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Did Papa John’s CEO Step Down Because He Criticized NFL “Take a Knee” Protests?

Did Papa John’s CEO Step Down Because He Criticized NFL “Take a Knee” Protests?

“will continue to focus on product quality and customer satisfaction”

Papa John’s founder John Schnatter has been in the news a few times this year, usually for issues related to the national anthem protests of the NFL. We have covered this in prior posts:

It would be easy to assume Schnatter is stepping down as a result of these scrapes with the NFL but he is remaining with the company as chairman of the board. That hasn’t stopped the media from making assumptions, however.

Note how Nick Turner of Bloomberg describes Schnatter as the “controversial” CEO of Papa John’s:

Papa John’s Controversial CEO Will Hand Reins to Lieutenant

The controversial “papa” from Papa John’s International Inc. is stepping down as chief executive officer.

Company founder John Schnatter will hand the reins to Chief Operating Officer Steve Ritchie as of Jan. 1. The 43-year-old Ritchie, who began as a Papa John’s customer-service rep making $6 an hour in 1996, has been overseeing operations for the past three years.

The move comes less than two months after Schnatter inflamed an outcry over NFL players kneeling during the national anthem. The CEO, whose company is a top sponsor of the league, said that the player protests were mishandled by NFL leadership and hurt the pizza chain’s sales. Papa John’s later apologized for the “divisive” comments.

Schnatter, 56, will remain chairman of the company, which ranks as the third-largest pizza chain. Though the executive will continue to focus on product quality and customer satisfaction, he also plans to pursue “his personal passion for entrepreneurship, leadership development and education,” Papa John’s said.

Kate Taylor of Business Insider apparently got the same memo:

Papa John’s controversial CEO steps down after facing backlash for his criticism of NFL anthem protests

The controversial founder and CEO of Papa John’s, John Schnatter, is stepping down, the company announced Thursday.

The company said its current president, Steve Ritchie, would replace him.

Schnatter sparked controversy in November when he slammed NFL leadership over players’ kneeling during the national anthem to protest racial injustice and police brutality.

Note the fact that Schnatter’s reaction to the NFL kneeling was described as controversial, but not the idea of protesting America’s national anthem by kneeling.

Progressives took full advantage of Schnatter’s comments about the NFL as proof positive that Papa John’s is a secret agent for the alt-right.

The company’s official Twitter account is used mainly for advertising promotions but sometimes has to deal with random, baseless accusations of racism from the left. See below:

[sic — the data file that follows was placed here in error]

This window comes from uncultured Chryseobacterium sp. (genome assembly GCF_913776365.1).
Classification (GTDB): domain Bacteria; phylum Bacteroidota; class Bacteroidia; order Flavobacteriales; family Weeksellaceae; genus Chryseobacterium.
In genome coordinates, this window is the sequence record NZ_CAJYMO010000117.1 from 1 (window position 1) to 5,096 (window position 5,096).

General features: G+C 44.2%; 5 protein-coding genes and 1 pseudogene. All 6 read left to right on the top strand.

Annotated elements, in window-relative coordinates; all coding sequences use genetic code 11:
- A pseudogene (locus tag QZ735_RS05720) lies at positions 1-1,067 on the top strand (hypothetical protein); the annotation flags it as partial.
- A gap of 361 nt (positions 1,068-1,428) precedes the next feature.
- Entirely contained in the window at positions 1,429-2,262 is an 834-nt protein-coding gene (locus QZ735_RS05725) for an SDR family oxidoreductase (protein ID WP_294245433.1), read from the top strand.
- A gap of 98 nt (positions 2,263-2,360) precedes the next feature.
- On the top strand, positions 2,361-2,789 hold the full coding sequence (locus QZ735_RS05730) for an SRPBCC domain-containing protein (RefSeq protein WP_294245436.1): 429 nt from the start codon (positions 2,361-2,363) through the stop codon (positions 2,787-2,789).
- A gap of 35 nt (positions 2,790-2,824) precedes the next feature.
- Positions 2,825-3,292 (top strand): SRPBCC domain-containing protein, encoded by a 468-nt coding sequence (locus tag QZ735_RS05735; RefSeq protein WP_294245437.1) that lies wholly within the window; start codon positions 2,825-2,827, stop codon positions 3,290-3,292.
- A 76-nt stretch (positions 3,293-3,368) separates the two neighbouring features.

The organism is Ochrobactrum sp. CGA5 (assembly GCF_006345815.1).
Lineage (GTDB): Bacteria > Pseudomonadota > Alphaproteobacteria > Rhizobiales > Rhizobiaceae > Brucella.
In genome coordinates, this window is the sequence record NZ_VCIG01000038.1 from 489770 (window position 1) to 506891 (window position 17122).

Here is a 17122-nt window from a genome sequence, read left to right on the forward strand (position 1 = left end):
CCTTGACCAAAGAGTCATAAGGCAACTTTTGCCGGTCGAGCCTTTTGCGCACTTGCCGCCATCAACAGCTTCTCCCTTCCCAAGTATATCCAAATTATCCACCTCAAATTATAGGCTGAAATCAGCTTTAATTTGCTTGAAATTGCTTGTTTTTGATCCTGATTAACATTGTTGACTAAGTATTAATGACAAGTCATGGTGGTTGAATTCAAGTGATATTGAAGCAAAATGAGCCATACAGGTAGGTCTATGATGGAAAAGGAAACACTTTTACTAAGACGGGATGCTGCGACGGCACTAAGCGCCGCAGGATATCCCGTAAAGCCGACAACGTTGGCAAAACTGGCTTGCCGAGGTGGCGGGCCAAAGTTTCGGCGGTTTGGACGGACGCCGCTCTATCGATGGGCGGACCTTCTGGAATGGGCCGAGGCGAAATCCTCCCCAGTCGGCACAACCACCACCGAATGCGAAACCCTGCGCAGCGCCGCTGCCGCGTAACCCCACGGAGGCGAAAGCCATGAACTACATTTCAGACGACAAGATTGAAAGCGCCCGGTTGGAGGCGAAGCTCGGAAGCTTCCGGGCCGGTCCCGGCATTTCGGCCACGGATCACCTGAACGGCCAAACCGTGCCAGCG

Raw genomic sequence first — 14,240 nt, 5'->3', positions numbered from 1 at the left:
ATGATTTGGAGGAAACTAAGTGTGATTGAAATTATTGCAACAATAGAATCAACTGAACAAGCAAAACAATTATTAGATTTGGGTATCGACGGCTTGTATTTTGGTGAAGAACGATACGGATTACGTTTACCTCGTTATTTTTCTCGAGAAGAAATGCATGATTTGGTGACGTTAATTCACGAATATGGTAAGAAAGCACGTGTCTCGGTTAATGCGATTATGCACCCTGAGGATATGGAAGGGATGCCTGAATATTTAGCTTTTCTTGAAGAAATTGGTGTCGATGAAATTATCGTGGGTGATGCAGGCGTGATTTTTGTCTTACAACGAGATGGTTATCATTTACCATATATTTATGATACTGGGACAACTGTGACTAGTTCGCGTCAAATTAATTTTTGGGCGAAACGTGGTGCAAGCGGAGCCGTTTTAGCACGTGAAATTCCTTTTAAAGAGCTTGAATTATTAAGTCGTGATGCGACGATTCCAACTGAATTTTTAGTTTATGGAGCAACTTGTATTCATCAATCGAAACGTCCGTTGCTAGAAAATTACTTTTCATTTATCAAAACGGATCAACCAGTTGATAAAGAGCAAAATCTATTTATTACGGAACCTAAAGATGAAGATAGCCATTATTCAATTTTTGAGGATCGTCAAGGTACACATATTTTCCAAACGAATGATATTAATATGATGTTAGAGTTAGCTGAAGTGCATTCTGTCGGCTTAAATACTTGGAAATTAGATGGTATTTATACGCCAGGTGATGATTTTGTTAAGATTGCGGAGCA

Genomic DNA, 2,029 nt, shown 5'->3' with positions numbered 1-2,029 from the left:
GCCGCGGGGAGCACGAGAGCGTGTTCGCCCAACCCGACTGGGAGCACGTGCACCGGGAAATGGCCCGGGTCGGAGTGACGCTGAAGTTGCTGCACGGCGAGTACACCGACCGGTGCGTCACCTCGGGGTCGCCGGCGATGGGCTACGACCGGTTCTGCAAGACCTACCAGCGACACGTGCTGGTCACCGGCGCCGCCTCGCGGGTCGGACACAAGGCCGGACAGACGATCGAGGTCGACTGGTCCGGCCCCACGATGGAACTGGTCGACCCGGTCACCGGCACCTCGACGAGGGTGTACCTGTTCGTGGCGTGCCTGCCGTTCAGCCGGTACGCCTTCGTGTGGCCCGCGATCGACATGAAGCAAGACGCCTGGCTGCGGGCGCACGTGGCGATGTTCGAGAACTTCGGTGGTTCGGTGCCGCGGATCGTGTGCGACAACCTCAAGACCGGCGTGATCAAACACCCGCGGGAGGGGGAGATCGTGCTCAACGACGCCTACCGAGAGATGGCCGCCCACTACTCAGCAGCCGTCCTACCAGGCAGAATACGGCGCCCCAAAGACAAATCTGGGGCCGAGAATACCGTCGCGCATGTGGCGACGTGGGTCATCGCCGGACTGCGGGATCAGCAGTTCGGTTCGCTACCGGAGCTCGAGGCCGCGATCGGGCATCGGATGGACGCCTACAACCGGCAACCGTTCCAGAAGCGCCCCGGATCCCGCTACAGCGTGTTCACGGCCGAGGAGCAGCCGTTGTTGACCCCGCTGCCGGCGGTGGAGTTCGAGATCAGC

Noah Kirsch of Forbes has more on the hard business numbers from Papa John’s:

Papa John’s Founder Steps Down As CEO Amid Volatile Year

This year has been turbulent for the pizza chain, whose stock has fallen over 30% since December 2016. In November it received significant flak after Schnatter declared on an earnings call that national anthem protests in the National Football League were partially to blame for slow sales at the company. His fortune subsequently fell $70 million, to $801 million, as shares plunged. Papa John’s is the NFL’s official pizza sponsor.

Prior to this year’s tumult, the business had been charting a smoother course. Its share price hit an all-time high of nearly $90 in December 2016, and in March 2017, Schnatter—who owns about a quarter of the company’s outstanding shares—earned a spot on Forbes’ World’s Billionaires list for the first time. His net worth has since fallen to an estimated $775 million.

The left will celebrate this as a scalp but rest assured, Schnatter will be just fine.


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Message sent and received for CEOs. If you’re gonna be an activist corporation, you had better agitate for leftist policies.

At first I wondered why he let himself get pressured into stepping down, but when I see he’s still worth $775 million, I get why he doesn’t need to take any of this crap. Time to go take a nice cruise around the world.

Interesting how the whole “take a knee” issue has fizzled out, and it didn’t hurt Trump at all; NFL viewership numbers and revenue, however, took a big hit.

I’ve never eaten a Papa Johns pizza. That’s not a political statement – I’ve just never found one of their stores anyplace near where I’ve lived.